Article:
An Essay on the Genius and Writings of Pope, Volume 2

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J. Dodsley, 1782
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Page 126 - Lo the poor Indian! whofe untutor'd mind Sees God in clouds, or hears him in the wind ; His foul proud fcience never taught to ftray, Far as the folar walk or milky way ; Yet fimple nature to his hope has giv'n, Behind the cloud-topp'd hill an humbler heav'n
Page 288 - Why did I write ? what fin, to me unknown, Dipt me in ink, my parents or my own ? As yet a child, nor yet a fool to fame, I lifp'd in numbers, for the numbers came. I left no calling for this idle trade, No duty broke, no father difobey'd
Page 331 - O friend ! may each domeftic blifs be thine! Be no unpleafing melancholy mine! Me, let the tender office long engage, To rock the cradle of repofing age * ; With lenient arts extend a mother's breath, Make languor fmile, and fmooth the bed of death ; Explore the thought, explain the
Page 317 - run dimpling all the way. Whether in florid impotence he fpeaks, And as the prompter breathes the puppet fqueaks, Or at the ear of Eve, familiar toad *, Half froth, half venom, fpits himfelf abroad. In puns, or politics, or tales, or lyes, Or fpite, or fmut, or rhymes, or blafphemies.—
Page 174 - Did rival monarchs give the fatal wound ? Or hoftile millions prefs him to the ground ? His fall was deftin'd to a barren ftrand, A petty fortrefs and a dubious hand;' He left a name, at which the world grew pale, To point a moral, or adorn a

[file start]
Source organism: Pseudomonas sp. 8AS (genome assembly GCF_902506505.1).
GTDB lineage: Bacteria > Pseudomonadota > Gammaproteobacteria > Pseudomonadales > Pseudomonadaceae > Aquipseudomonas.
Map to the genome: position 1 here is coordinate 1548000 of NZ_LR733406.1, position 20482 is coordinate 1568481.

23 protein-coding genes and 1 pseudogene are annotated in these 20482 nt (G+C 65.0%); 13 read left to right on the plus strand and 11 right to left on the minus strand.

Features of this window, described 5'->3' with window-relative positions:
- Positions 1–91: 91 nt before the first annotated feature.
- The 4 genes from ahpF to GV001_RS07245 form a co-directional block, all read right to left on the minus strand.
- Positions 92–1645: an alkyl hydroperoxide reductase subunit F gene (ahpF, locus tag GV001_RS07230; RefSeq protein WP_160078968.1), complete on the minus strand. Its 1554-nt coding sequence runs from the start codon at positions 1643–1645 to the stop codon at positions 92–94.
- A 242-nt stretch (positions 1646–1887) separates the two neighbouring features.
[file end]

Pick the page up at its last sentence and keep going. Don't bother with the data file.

Page 243 - Confult the GENIUS* of the place in all, That tells the waters, or to rife or fall; Or helps th' ambitious hill the heav'ns to fcale, Or fcoops in circling theatres the vale; Calls in the country, catches op'ning glades, Joins willing woods, and varies fhades from
Page 38 - airs, Enchanting fhell! the fullen cares, And frantic paffions hear thy foft controul. On Thracia's hills the lord of war Has curb'd the fury of his car, And dropp'd his thirfty lance at thy command. Perching on the fceptred hand Of Jove, thy magic lulls the feather'd king, With ruffled
Page 156 - work'd folely for thy good, Thy joy, thypaftime, thy attire, thy food ? Who for thy table feeds the wanton fawn, For him as kindly fpread the flowery lawn: Is it for thee the lark afcends and fings ? Joy tunes his voice, joy elevates his wings
Page 204 - 15. See how the world its veterans rewards, A youth of frolics, an old age of cards; Fair to no purpofe, artful to no end, Young without lovers, old without a friend ; A fop their paffion, but their prize a fot, Alive, ridiculous ; and dead, forgot
Page 15 - iflcs, Plac'd far amid the melancholy Main, (Whether it be lone fancy him beguiles, Or that aerial beings fometimes deign To ftand, embodied, to our fenfes plain) Sees on the naked hill or valley low, The whilft in ocean Phoebus dips his wain, A vaft aflembly moving to and fro, Then all at once in air diflblves the

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